Thor and Capt. America Will Be Shot in 3-D
It's official: The hammer of Thor and the shield of Captain America will fly straight at moviegoers in 3-D, which is really no surprise considering the current stereoscopic craze on the studios lots of Hollywood. What is unusual is the eagerness of each film's director to take his case for 3-D directly to the fans at Comic-Con International.
On Saturday, July 24, Marvel Studios has the final studio presentation in the expo's biggest room, Hall H, and "Thor" director Kenneth Branagh will use that climactic slot not just to introduce some of his cast -- a cast that includes Chris Hemsworth, Natalie Portman and Anthony Hopkins, but it's unlikely that all three will be in San Diego -- but also to persuade skeptical fans that 3-D will add new dimensions to the 2011 blockbuster, and not just in the obvious way.
"We came to feel that in our case 3-D could be the very good friend of story and character for a different kind of experience," Branagh said, taking a break from post-production. The filmmaker said the terminology of the 3-D process initially made him cringe -- at first, it was "math and physics and way over my head," he said with a chuckle -- but then he started to pulse with the unexpected artistic opportunities.
"It's another draft of the story that can reveal itself in a different way," he said. "I had a healthy degree of skepticism up front ... I've become somebody extremely excited about working with possibilities of doing it this way."
"Thor" is a version of the old Norse myths that's been heavily processed by the cosmic dream factory known as the Marvel Comics universe. The film's title character spends part of the film in Asgard, a celestial kingdom, and part in a Hopper-esque town in New Mexico, where Thor (Hemsworth) is exiled by his father and monarch, Odin (Hopkins). In the photo above you see the first-look at Hopkins in the role of Odin as well as Tom Hiddleston, on the right, as Loki. In Hemsworth's hand, too, you can see the hammer of Thor for the first time in any of released images from the film, which is due May 6, 2011.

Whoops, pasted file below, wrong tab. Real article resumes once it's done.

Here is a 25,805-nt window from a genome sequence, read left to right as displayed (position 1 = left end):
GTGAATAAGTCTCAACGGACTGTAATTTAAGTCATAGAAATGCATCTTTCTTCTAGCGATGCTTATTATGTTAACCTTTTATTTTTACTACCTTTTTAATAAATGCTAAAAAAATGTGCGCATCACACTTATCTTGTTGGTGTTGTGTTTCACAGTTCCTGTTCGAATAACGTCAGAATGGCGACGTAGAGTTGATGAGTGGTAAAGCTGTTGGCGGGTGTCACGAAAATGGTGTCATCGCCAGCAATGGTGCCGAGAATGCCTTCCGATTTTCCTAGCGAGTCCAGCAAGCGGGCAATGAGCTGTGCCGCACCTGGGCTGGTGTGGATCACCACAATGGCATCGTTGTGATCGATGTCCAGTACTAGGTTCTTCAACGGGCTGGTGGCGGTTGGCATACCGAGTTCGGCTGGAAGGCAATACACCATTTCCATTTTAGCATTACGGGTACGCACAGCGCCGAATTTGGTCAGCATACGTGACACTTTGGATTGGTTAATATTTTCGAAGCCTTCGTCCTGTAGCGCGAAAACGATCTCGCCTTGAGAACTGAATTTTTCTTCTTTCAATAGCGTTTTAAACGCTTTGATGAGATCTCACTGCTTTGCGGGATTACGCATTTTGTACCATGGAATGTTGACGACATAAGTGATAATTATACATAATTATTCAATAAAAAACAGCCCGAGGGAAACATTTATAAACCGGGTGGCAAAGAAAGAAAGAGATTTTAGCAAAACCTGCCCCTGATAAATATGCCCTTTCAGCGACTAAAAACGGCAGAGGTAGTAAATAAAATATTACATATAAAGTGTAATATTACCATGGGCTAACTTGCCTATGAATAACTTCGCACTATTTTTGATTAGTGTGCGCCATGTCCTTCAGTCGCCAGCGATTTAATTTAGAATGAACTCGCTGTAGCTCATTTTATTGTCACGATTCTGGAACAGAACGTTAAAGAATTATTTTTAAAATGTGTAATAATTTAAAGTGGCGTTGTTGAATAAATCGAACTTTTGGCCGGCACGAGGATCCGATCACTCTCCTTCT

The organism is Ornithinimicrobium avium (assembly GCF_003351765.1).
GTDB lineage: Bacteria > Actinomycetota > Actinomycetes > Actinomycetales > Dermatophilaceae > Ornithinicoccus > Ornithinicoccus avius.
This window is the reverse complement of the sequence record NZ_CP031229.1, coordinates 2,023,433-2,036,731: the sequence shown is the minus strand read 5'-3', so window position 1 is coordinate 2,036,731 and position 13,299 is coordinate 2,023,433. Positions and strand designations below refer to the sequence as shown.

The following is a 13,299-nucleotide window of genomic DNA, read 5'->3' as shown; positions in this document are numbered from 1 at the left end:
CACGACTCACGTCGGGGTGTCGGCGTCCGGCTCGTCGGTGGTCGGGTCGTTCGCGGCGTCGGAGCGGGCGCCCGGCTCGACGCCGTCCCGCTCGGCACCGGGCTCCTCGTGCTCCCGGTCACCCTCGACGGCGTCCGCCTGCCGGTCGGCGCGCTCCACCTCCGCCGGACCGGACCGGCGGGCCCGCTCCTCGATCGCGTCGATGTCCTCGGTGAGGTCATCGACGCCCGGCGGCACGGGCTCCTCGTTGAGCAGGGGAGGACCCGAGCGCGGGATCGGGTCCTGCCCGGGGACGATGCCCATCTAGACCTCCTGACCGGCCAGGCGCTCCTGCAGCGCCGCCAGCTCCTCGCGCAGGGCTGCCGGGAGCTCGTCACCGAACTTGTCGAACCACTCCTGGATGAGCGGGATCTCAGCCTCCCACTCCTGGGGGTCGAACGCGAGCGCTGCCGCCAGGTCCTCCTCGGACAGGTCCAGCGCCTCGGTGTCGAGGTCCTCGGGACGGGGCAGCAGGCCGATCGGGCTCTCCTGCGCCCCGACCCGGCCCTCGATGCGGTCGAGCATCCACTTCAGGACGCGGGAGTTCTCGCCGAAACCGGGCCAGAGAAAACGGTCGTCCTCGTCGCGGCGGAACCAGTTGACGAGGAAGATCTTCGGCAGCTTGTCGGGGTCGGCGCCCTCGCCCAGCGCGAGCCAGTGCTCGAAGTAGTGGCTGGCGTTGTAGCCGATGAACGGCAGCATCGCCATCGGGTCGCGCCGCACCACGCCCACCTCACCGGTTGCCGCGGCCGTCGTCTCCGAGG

Branagh said he changed his approach with some scenes to maximize the 3-D benefits. "A pretty careful conversation is what we've been having for quite some time about what we know has to be the most sensible decision: Is it led by story? Can this offer a different type of experience and exploit what we have in the story? It absolutely can ... we travel very long distances in the movie and the opportunity to export and exploit the journey of the hero is really offered up as a great potential enhancement here."
"Thor" will be the first Marvel film in 3-D. The second will be "Captain America: The First Avenger" due July 22, 2011. The director of that film, Joe Johnston, has experience with stories of the fantastic (his credits include "Jurassic Park 3" and "The Wolfman"), but he said he was also skeptical of 3-D after seeing some recent films make missteps.
"I think it tends to be overused and can be a little bit gimmicky," said Johnston, who began shooting last week in London but will travel to San Diego for Marvel's Comic-Con panel. "A lot of people are using 3-D now because they feel have they have to ... that will come and go and the pictures that deserve to be in 3-D will continue to be. When it's done bad, it can make you carsick."
Johnston did a one-day test shooting with a 3-D rig -- as opposed to shooting in 3-D and converting -- and said it was "a nightmare" due to bulky gear, calibration issues and restricted filmmaking options. He said he's a firm believer, though, in the conversion approach if done right and he's enthused to move forward. "It's a new challenge and it's exciting," Johnston said.
Both "Captain America" and "Thor" use 2-D for principal photography, but the considerable special effects for the films were conceived and executed from the beginning in 3-D, something that will help them avoid certain pitfalls, said Marvel Studios President Kevin Feige.
Feige and Branagh were interviewed together in a conference call with The Times. They acknowledged a negative stigma to 3-D, at least in the eyes of savvy fans like those who attend Comic-Con.
Read the rest of the article of the LA Times
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